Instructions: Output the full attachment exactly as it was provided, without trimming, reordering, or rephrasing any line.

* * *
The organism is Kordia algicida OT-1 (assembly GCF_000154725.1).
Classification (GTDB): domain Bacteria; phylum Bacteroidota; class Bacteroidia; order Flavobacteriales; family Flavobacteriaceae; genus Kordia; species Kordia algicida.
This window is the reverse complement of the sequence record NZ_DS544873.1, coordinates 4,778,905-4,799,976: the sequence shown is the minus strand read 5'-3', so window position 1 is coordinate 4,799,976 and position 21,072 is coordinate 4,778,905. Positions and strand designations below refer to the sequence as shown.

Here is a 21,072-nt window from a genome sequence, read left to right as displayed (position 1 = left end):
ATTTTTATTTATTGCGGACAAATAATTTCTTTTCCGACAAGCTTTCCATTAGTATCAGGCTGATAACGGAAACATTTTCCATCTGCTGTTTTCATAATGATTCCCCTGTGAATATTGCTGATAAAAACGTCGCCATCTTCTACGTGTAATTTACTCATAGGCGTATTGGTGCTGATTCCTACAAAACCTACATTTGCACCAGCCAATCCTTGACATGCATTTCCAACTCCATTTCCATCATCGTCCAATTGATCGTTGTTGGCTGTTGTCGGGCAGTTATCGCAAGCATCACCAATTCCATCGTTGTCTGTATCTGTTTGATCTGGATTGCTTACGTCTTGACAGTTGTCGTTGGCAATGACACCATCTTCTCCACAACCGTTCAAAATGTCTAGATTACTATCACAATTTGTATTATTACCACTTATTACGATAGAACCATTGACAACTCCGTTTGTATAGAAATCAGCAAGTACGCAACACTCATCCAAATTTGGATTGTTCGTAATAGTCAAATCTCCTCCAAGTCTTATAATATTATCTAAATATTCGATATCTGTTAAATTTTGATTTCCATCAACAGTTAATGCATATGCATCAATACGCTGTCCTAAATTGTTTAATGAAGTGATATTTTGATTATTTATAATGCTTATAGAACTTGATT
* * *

The organism is Kordia algicida OT-1 (assembly GCF_000154725.1).
Classification (GTDB): domain Bacteria; phylum Bacteroidota; class Bacteroidia; order Flavobacteriales; family Flavobacteriaceae; genus Kordia; species Kordia algicida.
This window is the reverse complement of the sequence record NZ_DS544873.1, coordinates 4,778,905-4,799,976: the sequence shown is the minus strand read 5'-3', so window position 1 is coordinate 4,799,976 and position 21,072 is coordinate 4,778,905. Positions and strand designations below refer to the sequence as shown.

Here is a 21,072-nt window from a genome sequence, read left to right as displayed (position 1 = left end):
ATTTTTATTTATTGCGGACAAATAATTTCTTTTCCGACAAGCTTTCCATTAGTATCAGGCTGATAACGGAAACATTTTCCATCTGCTGTTTTCATAATGATTCCCCTGTGAATATTGCTGATAAAAACGTCGCCATCTTCTACGTGTAATTTACTCATAGGCGTATTGGTGCTGATTCCTACAAAACCTACATTTGCACCAGCCAATCCTTGACATGCATTTCCAACTCCATTTCCATCATCGTCCAATTGATCGTTGTTGGCTGTTGTCGGGCAGTTATCGCAAGCATCACCAATTCCATCGTTGTCTGTATCTGTTTGATCTGGATTGCTTACGTCTTGACAGTTGTCGTTGGCAATGACACCATCTTCTCCACAACCGTTCAAAATGTCTAGATTACTATCACAATTTGTATTATTACCACTTATTACGATAGAACCATTGACAACTCCGTTTGTATAGAAATCAGCAAGTACGCAACACTCATCCAAATTTGGATTGTTCGTAATAGTCAAATCTCCTCCAAGTCTTATAATATTATCTAAATATTCGATATCTGTTAAATTTTGATTTCCATCAACAGTTAATGCATATGCATCAATACGCTGTCCTAAATTGTTTAATGAAGTGATATTTTGATTATTTATAATGCTTATAGAACTTGATT